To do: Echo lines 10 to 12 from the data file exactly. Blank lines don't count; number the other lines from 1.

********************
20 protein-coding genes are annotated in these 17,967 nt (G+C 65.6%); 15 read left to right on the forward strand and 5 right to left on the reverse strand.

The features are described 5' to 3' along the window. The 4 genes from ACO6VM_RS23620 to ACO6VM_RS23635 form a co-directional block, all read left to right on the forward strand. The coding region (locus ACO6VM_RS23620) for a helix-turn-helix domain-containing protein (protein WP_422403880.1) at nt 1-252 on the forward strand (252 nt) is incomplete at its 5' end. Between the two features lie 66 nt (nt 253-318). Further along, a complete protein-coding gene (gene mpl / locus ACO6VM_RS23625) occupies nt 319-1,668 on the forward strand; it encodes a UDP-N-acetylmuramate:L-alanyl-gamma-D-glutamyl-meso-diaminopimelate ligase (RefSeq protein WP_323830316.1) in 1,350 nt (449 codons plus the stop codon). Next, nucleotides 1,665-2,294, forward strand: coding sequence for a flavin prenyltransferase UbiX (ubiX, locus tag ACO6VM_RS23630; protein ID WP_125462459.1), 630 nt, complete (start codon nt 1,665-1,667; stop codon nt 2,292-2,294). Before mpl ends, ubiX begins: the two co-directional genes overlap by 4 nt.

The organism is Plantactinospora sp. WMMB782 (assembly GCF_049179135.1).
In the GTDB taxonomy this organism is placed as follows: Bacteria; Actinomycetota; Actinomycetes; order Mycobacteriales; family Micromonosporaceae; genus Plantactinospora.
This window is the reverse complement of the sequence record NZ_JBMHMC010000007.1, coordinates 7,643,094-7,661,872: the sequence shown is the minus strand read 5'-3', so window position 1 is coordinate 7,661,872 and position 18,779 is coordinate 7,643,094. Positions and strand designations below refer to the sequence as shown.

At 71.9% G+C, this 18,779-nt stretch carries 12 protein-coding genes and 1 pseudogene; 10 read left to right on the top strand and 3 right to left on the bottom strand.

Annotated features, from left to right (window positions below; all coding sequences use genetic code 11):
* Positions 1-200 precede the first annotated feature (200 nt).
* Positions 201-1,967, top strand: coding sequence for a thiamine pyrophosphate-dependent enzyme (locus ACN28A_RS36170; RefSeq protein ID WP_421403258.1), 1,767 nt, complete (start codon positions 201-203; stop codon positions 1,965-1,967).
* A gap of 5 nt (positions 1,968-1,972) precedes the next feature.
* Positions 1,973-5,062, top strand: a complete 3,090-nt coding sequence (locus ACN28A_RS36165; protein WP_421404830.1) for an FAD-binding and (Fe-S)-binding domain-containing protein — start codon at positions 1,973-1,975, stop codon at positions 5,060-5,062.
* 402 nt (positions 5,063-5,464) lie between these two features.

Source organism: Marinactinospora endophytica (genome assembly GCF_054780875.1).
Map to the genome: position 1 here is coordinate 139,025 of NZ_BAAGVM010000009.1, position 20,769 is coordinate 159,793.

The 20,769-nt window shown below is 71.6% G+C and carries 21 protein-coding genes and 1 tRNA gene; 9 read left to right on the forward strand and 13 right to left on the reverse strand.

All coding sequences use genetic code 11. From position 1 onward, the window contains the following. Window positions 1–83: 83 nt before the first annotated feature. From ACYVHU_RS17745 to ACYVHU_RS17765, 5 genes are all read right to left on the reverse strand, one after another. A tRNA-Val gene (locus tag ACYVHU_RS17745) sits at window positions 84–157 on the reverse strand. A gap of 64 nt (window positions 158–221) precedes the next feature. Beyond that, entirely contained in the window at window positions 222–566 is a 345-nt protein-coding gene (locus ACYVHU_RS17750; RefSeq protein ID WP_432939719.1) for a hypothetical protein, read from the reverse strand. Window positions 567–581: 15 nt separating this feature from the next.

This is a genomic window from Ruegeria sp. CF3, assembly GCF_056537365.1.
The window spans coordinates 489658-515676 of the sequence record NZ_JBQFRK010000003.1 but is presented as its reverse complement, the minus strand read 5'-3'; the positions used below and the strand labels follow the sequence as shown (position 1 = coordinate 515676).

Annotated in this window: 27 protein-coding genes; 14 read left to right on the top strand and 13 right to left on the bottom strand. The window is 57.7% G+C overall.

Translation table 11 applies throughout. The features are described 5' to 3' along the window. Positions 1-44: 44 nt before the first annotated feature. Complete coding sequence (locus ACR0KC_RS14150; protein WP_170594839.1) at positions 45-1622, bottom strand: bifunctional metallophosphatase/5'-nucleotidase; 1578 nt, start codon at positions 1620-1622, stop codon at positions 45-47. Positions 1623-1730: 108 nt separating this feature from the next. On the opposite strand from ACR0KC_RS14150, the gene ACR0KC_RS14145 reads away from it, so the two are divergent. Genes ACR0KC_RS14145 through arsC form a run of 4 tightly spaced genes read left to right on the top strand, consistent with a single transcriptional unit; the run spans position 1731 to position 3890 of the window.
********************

* A gap of 5 nt (positions 1,968-1,972) precedes the next feature.
* Positions 1,973-5,062, top strand: a complete 3,090-nt coding sequence (locus ACN28A_RS36165; protein WP_421404830.1) for an FAD-binding and (Fe-S)-binding domain-containing protein — start codon at positions 1,973-1,975, stop codon at positions 5,060-5,062.
* 402 nt (positions 5,063-5,464) lie between these two features.